While I'm talking about Crown, it's worth remembering a very interesting statistic. The member for Mayo just last week mentioned the revelation that Crown has donated almost $2 million to political parties in the last 10 years or so. Almost $2 million from Crown has gone to the major political parties over 10 years, and then we wonder why there's no interest in this place for a royal commission into the casino industry and Crown casino. Of course there won't be, because you're all on the take. The Labor Party, the Liberal Party, the National Party—you're all on the take. Someone is paying millions of dollars in political donations, and what a great return on that investment they're getting.
The solutions are very, very simple. Ideally we would have publicly funded elections. In other words, we would ban all political donations. Instead of any political donation, candidates and parties would get a modest and known amount of money, and that's all they would be allowed to spend at election time. That would be ideal. I know that would be something that some members of the community would not support, but a government with leadership, the opposition, the crossbench—if we all educated the public so they understood the benefits of publicly funded elections, I think we would have the vast majority of the people supporting it.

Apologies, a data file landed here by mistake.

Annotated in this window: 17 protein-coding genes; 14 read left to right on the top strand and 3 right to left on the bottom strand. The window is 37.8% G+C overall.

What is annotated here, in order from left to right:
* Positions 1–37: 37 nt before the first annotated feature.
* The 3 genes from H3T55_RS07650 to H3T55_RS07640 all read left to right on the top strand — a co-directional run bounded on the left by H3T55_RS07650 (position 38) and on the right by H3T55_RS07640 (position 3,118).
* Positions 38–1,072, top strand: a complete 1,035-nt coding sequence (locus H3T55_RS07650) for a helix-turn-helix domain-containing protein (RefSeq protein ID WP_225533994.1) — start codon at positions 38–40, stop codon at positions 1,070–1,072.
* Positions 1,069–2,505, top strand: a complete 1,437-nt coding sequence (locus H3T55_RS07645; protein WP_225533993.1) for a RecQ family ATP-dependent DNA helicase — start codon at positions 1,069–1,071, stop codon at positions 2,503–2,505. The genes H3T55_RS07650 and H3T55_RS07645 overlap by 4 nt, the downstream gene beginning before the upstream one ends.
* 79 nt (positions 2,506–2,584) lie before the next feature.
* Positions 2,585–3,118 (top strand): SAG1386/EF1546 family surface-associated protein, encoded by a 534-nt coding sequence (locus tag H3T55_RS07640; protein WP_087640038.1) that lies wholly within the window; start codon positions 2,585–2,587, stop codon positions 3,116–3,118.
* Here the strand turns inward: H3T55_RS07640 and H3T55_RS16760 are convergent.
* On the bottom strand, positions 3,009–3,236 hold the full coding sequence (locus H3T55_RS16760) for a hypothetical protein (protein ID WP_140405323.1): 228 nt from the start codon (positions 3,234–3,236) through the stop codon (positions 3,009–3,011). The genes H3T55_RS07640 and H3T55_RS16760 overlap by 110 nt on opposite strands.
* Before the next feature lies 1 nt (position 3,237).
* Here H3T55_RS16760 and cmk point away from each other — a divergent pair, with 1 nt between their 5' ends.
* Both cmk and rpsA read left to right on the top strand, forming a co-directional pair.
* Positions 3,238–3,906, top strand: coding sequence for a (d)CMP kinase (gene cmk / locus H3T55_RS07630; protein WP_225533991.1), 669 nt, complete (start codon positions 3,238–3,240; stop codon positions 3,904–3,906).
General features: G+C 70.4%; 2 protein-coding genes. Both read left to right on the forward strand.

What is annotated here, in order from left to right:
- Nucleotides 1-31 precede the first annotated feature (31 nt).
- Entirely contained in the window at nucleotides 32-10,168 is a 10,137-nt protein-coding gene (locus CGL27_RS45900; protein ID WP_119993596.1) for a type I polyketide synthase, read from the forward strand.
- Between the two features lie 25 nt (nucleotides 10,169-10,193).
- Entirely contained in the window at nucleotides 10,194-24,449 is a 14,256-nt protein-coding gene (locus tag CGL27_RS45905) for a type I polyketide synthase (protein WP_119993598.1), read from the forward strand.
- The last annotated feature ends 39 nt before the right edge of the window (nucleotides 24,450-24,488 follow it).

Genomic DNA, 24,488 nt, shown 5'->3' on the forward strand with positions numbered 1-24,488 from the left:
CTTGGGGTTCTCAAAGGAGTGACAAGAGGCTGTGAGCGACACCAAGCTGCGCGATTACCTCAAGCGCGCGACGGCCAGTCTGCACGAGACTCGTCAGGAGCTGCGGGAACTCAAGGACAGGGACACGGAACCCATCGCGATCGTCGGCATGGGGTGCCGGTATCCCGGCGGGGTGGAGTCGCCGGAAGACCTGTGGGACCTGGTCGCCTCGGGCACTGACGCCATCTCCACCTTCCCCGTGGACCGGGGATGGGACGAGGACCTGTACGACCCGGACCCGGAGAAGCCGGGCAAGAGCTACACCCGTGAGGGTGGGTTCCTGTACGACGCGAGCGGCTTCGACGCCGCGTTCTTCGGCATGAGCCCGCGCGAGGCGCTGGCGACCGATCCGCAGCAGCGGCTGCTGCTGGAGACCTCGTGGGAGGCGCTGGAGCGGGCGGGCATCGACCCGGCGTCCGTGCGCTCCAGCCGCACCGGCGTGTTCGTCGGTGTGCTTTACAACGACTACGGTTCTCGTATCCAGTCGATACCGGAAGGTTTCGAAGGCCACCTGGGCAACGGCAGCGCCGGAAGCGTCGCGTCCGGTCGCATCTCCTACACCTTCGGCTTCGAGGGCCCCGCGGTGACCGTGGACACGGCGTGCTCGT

If we don't want to go that far, we could perhaps adopt the New Zealand model, where donations are allowed but the expenditure is capped in certain areas so that donations become much less important. For example, in New Zealand, the parties are limited in what they can spend on television advertising. If there was a limit on how much you could spend on television advertising here, heavens! Poor old Palmer United Party—they'd be reined in. It wouldn't matter that Clive Palmer is a very wealthy man and buys political influence. If there was a cap on how much TV advertising he could run then all of that wealth would become much less important.